Jeannie Suk, a senior fellow at the Humanities Center, discussed at the Barker Center last night how the threat of psychological trauma experienced by women has affected the abortion debate.
Suk, who is also an assistant professor at Harvard Law School, explained that the awareness of the potential trauma experienced by women has been used on both sides of the abortion issue.
The discourse about women’s psychological trauma first entered the legal conversation concerning abortion with the 1973 Roe v. Wade decision, in which pro-choice proponents argued that abortions could prevent the distress caused by an unwanted childbirth, according to Suk.
But after Gonzales v. Carhart in 2007, psychological trauma has appeared in common legal decisions as an argument against abortion, Suk said.
Gonzales v. Carhart signaled a move in Supreme Court jurisdiction toward a restriction of abortion rights, and it drew a connection between the threat of psychological trauma and partial-birth abortion.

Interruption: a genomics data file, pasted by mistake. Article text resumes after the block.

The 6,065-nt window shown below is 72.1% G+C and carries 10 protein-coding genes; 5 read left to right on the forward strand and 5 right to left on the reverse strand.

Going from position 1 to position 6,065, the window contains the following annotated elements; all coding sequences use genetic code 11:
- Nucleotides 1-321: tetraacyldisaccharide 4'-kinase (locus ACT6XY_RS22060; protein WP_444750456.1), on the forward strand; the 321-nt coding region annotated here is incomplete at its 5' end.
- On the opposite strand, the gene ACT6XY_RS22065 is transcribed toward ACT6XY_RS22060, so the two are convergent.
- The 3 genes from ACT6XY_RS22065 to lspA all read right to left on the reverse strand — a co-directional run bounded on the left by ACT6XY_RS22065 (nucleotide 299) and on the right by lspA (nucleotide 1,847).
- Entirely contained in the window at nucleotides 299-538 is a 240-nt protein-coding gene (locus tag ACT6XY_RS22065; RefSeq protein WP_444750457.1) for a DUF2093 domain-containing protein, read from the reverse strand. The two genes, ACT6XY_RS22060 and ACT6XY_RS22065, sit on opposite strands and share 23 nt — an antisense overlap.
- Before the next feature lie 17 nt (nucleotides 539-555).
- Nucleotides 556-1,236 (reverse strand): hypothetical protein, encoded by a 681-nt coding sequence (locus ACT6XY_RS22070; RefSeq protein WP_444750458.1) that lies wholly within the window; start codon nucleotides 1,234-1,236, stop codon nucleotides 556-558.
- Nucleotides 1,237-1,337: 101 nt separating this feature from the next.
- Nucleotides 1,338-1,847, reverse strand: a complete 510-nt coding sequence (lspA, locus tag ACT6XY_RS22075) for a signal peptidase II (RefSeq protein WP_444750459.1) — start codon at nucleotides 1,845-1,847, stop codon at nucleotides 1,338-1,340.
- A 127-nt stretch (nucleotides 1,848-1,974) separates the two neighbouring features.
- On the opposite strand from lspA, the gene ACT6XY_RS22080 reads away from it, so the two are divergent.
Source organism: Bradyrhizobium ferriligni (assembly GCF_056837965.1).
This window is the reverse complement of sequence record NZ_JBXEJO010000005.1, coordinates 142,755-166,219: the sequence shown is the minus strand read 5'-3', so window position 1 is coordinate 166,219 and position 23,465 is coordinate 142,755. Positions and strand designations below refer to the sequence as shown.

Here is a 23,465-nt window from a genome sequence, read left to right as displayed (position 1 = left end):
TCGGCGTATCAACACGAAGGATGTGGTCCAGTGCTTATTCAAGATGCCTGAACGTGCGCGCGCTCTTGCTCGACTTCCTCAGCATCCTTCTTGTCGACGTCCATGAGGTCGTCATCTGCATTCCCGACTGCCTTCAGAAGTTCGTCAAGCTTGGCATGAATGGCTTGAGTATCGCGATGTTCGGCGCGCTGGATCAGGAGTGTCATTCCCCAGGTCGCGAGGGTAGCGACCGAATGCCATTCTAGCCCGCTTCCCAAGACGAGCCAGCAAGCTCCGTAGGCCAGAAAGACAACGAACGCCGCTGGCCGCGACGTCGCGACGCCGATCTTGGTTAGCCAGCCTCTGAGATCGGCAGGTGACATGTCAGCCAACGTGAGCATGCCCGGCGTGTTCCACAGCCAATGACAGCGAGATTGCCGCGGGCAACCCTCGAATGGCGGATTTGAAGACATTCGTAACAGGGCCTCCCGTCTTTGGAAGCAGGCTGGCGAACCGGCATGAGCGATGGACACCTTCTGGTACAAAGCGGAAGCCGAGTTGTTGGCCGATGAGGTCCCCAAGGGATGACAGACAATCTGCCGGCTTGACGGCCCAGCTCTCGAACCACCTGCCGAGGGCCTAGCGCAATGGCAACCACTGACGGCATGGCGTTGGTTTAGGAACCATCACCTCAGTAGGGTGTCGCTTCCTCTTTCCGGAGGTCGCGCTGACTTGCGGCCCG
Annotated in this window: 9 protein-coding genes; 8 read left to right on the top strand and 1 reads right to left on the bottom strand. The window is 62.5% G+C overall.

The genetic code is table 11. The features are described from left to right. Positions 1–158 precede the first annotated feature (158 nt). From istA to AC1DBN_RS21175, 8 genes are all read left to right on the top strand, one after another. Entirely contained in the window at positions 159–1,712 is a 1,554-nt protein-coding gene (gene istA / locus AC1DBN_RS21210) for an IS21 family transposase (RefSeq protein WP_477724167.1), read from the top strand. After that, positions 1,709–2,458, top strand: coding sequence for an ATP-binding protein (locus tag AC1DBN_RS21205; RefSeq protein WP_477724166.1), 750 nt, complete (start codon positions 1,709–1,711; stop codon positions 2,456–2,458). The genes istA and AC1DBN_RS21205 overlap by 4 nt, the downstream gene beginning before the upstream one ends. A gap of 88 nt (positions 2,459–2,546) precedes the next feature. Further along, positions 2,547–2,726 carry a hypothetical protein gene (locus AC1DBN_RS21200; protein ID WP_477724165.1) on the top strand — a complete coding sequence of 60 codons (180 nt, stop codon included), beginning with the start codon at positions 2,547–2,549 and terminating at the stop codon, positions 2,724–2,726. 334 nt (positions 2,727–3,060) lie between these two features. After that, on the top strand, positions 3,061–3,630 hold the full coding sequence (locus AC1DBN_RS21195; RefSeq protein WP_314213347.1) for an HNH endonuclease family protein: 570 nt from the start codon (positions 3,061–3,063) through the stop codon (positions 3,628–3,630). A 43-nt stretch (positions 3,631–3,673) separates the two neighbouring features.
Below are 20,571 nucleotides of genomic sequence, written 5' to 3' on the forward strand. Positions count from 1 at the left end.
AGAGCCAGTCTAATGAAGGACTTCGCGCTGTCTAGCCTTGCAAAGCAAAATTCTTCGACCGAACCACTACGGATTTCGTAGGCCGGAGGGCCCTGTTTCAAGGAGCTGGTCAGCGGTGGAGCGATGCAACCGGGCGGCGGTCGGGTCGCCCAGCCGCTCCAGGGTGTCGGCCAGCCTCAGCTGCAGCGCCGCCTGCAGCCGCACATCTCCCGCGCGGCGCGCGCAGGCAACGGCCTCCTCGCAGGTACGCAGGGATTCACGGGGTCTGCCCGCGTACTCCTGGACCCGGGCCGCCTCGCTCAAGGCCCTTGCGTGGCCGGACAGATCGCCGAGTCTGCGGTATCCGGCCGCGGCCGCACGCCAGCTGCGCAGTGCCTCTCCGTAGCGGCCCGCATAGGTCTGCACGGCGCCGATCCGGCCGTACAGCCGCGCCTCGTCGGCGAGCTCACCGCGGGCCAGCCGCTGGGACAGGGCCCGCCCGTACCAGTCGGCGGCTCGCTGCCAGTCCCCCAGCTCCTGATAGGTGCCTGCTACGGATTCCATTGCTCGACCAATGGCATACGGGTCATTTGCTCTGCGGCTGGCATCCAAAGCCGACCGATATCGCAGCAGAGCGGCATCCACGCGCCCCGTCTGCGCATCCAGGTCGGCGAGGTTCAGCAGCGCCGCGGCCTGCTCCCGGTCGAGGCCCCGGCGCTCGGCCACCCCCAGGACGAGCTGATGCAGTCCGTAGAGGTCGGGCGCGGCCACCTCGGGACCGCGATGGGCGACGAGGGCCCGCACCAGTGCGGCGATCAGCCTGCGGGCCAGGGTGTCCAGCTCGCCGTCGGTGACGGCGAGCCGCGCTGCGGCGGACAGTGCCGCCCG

Attendee J. Shoshanna Ehrlich, a Women’s Studies professor at University of Massachusetts Boston, questioned whether this shift in the discussion of psychological trauma was actually more indicative of an “effort to re-galvanize the anti-choice movement.”
Suk said that many criticized the decision as representing “archaic, paternalistic ideas” for believing that women cannot deal with the emotional aftermath of their decisions.
Suk also said that there have been discussions of cases in which coerced abortion is compared to rape. If a woman decides to have an unwanted abortion, then the trauma may begin to parallel that of a woman who has had coerced sex, Suk said.
But Shobi Ahmed, a student at the Graduate School of Arts and Sciences, disagreed with this connection.
“I don’t see that there’s a strong analogy,” Ahmed said.
Some members of the audience said that they found Suk’s speech compelling.
GSAS student Paisid Aramphongphan said he found Suk’s discussion “very interesting, very thought provoking, especially in the way she explores the discourse on both sides.”